"A Still Young Community" Rain greeted us this morning. With it came a dewey smell that lingered throughout the day, rejuvenating the hot air with a “just washed” smell. Though ominous clouds hovered, the rain waited patiently, allowing us to wander to the Boy's Dorm beach during exploration time and start a volleyball game. Uneven teams, no scorekeeping, and amateur players at best made volleyball a fun—and funny—way to pass time and get to know people better. As people dove for the deteriorating ball and coined new phrases [read: bro-tate], I caught myself laughing for the first time since I arrived at The Island School. And not just laughing because everyone else was, or because I was feeling nervous, but because I thought people were really and truly funny, and I was having a good time. I was finally enjoying myself. As I looked around, players were congratulating each other on good plays, encouraging team members who were struggling, and minimizing people's mistakes. I then realized this was not only a group I was excited to get to know better, but also one that I wanted to get to know better. No one was forcing us to play—we wanted to.
Joseph, a Haitian immigrant who has worked for The Island School for almost ten years, said yesterday that if we were okay by 4 o'clock today, we would be fine for the rest of the semester. Well, Joseph, if you asked me how I was feeling at 4 o'clock today, I probably would have said excited, but I also probably wouldn't have meant it. However, if you had asked how I was feeling at 6 after playing volleyball, my answer would have been, “I never want to leave!”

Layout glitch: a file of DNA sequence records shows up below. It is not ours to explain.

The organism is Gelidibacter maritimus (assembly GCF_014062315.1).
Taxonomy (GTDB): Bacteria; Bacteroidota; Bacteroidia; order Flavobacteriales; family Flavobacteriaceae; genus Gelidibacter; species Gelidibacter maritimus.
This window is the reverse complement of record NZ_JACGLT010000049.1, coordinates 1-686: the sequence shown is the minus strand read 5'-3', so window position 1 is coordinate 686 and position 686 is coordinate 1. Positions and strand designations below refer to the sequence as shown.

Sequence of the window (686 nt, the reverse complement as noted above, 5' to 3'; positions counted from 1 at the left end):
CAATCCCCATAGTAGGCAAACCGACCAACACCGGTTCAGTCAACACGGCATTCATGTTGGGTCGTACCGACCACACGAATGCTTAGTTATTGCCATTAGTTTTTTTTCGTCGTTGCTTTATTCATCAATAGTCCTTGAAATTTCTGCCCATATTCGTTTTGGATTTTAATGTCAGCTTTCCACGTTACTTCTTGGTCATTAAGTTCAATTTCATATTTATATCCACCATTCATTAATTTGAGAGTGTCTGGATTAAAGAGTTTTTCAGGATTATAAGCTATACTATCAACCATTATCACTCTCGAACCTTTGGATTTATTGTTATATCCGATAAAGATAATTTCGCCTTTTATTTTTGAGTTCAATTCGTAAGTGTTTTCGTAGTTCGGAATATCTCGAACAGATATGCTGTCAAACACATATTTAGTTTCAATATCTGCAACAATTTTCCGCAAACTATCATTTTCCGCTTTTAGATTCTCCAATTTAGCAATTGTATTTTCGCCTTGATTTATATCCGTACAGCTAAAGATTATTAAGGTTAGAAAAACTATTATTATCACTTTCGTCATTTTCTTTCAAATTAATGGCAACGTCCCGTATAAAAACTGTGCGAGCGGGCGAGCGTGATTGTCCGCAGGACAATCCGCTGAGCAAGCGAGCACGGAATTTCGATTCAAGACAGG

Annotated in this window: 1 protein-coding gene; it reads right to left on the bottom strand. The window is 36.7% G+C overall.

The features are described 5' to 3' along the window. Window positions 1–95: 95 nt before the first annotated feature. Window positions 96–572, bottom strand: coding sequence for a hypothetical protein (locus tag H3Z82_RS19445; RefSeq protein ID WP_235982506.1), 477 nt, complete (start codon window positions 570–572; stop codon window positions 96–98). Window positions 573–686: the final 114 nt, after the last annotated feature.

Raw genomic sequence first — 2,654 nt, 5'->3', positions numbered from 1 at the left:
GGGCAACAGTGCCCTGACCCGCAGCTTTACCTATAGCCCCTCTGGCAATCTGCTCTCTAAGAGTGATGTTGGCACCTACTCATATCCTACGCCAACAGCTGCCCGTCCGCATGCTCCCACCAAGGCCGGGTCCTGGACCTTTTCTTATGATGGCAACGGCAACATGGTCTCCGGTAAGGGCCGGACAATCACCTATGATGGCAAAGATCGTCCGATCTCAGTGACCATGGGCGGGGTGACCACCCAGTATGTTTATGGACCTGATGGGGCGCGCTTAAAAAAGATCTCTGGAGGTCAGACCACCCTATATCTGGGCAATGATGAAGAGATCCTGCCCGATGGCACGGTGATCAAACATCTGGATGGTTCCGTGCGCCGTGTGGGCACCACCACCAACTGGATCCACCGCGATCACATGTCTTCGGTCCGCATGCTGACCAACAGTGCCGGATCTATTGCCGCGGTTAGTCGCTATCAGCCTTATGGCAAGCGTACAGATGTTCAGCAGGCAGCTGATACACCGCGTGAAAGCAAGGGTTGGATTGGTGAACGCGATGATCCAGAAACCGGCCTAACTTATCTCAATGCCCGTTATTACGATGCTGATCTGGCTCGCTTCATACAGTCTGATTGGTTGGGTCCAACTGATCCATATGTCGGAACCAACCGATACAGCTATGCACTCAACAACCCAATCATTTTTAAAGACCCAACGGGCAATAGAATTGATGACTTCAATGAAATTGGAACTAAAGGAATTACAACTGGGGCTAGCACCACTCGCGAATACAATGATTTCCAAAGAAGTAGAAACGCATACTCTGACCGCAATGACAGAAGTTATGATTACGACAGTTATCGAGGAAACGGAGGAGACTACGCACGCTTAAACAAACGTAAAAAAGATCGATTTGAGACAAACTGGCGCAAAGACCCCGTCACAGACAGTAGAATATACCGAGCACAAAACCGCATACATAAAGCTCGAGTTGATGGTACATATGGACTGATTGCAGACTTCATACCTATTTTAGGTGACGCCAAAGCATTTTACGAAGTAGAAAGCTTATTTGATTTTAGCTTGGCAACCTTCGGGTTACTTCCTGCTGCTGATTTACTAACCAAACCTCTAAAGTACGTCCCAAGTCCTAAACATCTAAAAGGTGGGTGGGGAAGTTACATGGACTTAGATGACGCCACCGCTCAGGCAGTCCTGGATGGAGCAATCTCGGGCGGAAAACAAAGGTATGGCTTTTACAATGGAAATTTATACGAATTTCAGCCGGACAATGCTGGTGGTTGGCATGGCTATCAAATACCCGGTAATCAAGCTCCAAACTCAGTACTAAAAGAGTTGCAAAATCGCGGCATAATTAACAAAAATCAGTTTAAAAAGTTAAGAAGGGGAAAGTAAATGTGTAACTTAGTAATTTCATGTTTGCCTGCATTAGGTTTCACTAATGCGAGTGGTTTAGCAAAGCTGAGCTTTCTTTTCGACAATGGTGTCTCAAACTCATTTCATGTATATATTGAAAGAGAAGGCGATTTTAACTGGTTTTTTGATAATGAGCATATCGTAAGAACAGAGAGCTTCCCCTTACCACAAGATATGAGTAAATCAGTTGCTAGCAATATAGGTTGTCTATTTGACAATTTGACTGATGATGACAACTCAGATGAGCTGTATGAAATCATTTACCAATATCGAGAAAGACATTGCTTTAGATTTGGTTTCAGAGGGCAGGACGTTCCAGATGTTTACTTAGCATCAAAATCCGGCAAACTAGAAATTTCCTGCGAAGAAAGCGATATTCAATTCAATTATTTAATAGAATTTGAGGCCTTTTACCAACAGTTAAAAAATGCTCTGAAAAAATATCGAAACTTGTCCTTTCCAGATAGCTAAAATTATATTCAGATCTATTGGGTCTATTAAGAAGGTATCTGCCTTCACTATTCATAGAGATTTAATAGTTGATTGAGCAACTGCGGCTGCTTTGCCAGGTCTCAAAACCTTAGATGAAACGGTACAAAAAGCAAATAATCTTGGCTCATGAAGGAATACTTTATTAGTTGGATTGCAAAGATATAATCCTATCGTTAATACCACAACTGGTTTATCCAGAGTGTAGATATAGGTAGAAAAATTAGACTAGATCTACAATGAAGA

By Cacique Sarah Becker
The first Caciques have the most enjoyable duty. The structure of the community is still young and new ideas and habits are settling into the minds of The Island School’s new students. Sarah and I were challenged by faculty members to do something wild and new, or start traditions that would continue for the next 100 days. Although our time working together and brainstorming was limited to 24 hours, we hope that the future Caciques will only get better at questioning, as well as improving our community. During morning circle, we led the count-off, directed the anthem, and sent people on their way to breakfast. But at dinner circle, we had to pass of our Cacique-dom to two others who we believed to be worthy of the task. All day we observed our fellow classmates, trying to decide who to pick, and getting nervous for the evening. As we passed Mario and Christie the cacique book, commemorating our Cacique pass-off, we were confident that they will do a tremendous job making this place more enjoyable for all of us.
By Cacique Jon Vredenburg